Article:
In my pattern making class we are focusing on the bodice this term. You can see my first post about where bodice darts come from here.
We started by making a basic bodice block. It is by altering this block that other patterns can be created.
Front bodice block
Here you can just about see the bust and waist darts.
Back bodice block
This particular block has one dart from the waist.
These blocks are all made to a standard size 12 using a formula. There are lots of different pattern drafting books, and each author has their own formula and way of producing a block it seems.
From these blocks, you can then create a pattern by drawing round them and adding seam allowance. You also have to transfer all the relevant information from the block, such as dart points, balance marks etc.
Front and back pattern
And then from the pattern you can make a toile! In this case, the toile was made to check that the pattern works, and whether the notches for attaching the sleeves were in the right place (they weren’t!).
The sleeves are hanging slightly forward, which is the correct way (phew!).
So now that I’ve made the amendments that were necessary I should be able to use by initial block to create other styles.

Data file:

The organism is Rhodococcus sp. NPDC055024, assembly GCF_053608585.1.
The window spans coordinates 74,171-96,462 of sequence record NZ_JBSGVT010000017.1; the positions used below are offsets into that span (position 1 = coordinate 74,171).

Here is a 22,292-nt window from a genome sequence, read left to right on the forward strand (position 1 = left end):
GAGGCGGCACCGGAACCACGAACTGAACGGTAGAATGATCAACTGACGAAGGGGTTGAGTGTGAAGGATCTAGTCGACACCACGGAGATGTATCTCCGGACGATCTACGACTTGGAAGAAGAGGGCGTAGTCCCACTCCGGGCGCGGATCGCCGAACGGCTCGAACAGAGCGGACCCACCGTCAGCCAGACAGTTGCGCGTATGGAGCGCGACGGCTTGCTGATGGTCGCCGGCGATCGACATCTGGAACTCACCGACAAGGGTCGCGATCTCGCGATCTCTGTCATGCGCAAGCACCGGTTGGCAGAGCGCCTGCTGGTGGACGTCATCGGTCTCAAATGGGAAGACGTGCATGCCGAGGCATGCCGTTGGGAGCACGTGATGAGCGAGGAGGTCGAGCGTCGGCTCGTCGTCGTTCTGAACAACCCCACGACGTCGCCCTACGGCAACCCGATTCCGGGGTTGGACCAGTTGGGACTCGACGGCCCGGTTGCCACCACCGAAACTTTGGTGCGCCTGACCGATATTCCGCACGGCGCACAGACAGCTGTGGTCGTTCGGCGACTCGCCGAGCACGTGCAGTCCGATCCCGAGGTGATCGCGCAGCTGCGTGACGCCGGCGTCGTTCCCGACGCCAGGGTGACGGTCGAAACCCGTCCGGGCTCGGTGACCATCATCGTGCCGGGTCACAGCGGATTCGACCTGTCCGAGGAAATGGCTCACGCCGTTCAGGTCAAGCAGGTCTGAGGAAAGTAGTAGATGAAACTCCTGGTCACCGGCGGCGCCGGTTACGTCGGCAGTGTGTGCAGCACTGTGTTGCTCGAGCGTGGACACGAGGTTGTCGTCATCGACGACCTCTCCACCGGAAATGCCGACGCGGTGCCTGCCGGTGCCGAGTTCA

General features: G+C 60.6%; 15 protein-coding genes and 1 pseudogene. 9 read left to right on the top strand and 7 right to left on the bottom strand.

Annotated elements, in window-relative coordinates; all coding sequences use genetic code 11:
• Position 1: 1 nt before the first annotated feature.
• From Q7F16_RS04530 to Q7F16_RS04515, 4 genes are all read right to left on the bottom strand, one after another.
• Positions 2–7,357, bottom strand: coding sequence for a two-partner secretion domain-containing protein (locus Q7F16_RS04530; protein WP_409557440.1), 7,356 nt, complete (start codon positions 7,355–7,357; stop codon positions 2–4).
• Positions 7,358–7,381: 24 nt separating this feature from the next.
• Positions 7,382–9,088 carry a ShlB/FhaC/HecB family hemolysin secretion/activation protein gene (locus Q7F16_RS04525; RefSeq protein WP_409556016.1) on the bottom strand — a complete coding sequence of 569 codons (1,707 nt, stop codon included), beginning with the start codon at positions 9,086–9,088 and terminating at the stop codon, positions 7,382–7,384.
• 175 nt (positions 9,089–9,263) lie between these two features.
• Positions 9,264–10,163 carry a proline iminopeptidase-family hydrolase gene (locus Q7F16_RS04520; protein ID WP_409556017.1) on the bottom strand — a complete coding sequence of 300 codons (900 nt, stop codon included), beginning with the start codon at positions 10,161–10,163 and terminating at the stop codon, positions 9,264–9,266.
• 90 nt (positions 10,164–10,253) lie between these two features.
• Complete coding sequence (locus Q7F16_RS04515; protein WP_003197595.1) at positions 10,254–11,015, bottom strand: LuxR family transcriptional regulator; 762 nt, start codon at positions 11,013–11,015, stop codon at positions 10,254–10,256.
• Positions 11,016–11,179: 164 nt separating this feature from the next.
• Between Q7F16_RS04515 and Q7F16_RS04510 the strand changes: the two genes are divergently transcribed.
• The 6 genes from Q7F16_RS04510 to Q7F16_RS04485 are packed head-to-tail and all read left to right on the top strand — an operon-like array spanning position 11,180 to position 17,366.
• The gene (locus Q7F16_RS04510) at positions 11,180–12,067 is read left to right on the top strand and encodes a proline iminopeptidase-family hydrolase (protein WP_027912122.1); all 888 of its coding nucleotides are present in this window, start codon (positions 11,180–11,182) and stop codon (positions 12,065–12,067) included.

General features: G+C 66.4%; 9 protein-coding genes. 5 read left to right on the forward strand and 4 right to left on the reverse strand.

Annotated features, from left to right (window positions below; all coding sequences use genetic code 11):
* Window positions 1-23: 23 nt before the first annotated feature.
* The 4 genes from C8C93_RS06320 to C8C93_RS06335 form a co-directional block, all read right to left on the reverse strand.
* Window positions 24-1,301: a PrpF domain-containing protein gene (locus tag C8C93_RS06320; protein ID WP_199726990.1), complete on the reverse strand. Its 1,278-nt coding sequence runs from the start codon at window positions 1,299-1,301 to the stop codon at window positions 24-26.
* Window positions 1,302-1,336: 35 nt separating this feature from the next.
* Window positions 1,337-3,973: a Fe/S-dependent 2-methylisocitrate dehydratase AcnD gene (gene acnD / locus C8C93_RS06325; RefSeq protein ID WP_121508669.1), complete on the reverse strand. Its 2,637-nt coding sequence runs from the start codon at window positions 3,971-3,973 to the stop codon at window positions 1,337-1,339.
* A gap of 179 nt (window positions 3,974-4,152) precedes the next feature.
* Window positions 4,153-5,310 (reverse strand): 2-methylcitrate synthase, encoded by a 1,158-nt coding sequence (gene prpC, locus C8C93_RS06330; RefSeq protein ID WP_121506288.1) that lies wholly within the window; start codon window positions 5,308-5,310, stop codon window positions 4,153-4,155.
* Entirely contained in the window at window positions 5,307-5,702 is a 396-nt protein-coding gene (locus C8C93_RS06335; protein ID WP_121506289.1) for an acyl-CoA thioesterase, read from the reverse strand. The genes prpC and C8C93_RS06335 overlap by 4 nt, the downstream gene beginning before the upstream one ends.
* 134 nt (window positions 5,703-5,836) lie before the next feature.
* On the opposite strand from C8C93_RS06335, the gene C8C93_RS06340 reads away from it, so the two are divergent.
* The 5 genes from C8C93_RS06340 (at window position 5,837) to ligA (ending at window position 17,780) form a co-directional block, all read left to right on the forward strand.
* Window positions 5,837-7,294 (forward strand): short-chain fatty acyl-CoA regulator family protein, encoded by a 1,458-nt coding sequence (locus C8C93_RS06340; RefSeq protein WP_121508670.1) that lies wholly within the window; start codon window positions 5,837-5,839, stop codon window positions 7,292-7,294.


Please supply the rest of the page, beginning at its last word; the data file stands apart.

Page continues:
This term in my Pattern Cutting class we are working on the bodice. From what I’ve been led to believe, this is slightly trickier than skirt patterns that we were working on last term.
So far we have understood where all the measurements for the bodice come from, and then drafted a basic bodice block using a standard size 12.
Hopefully I won’t get in trouble for using these, but I thought it might be useful to see how a basic two-dart bodice comes together from a flat piece of fabric. It helps explain why we have darts where we have darts.
As far as I know, all images are from Basic Pattern Skills for Fashion Design by Jeanne Price and Bernard Zamkoff.
This first image shows a flat piece of fabric wrapped round the body to create a cylinder.
By creating cones of fabric, or darts, above the bust the fabric shapes to the body. These are called the shoulder darts.
The same is done for the waist. These darts are then turned inside and sewn. The flat version above is the pattern for the two-dart bodice. From this basic pattern or block you create different types of top.
I don’t think I’m quite up to explaining how to draft your own block, but if you’re interested then I found a Basic Bodice Block tutorial on the BurdaStyle website that looks quite good!